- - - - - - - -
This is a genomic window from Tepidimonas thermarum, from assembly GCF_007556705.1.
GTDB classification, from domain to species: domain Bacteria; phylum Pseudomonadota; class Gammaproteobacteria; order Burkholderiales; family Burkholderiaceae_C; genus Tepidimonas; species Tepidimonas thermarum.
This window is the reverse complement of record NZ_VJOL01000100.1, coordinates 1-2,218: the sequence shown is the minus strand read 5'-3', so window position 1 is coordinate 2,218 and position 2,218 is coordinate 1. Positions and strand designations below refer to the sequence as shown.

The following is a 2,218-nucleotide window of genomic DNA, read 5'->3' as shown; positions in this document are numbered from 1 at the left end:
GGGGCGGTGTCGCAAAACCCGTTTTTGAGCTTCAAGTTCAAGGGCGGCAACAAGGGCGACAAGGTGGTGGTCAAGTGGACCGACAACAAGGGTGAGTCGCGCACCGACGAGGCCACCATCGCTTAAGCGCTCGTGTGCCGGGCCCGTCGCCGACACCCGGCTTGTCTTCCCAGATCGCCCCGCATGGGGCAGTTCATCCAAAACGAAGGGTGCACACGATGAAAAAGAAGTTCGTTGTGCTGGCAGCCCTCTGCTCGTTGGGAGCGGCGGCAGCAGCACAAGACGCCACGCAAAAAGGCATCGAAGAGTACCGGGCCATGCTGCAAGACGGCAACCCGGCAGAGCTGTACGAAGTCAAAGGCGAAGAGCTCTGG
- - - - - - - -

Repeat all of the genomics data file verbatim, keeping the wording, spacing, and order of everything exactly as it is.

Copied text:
This is a genomic window from Tepidimonas thermarum, from assembly GCF_007556705.1.
GTDB classification, from domain to species: domain Bacteria; phylum Pseudomonadota; class Gammaproteobacteria; order Burkholderiales; family Burkholderiaceae_C; genus Tepidimonas; species Tepidimonas thermarum.
This window is the reverse complement of record NZ_VJOL01000100.1, coordinates 1-2,218: the sequence shown is the minus strand read 5'-3', so window position 1 is coordinate 2,218 and position 2,218 is coordinate 1. Positions and strand designations below refer to the sequence as shown.

The following is a 2,218-nucleotide window of genomic DNA, read 5'->3' as shown; positions in this document are numbered from 1 at the left end:
GGGGCGGTGTCGCAAAACCCGTTTTTGAGCTTCAAGTTCAAGGGCGGCAACAAGGGCGACAAGGTGGTGGTCAAGTGGACCGACAACAAGGGTGAGTCGCGCACCGACGAGGCCACCATCGCTTAAGCGCTCGTGTGCCGGGCCCGTCGCCGACACCCGGCTTGTCTTCCCAGATCGCCCCGCATGGGGCAGTTCATCCAAAACGAAGGGTGCACACGATGAAAAAGAAGTTCGTTGTGCTGGCAGCCCTCTGCTCGTTGGGAGCGGCGGCAGCAGCACAAGACGCCACGCAAAAAGGCATCGAAGAGTACCGGGCCATGCTGCAAGACGGCAACCCGGCAGAGCTGTACGAAGTCAAAGGCGAAGAGCTCTGG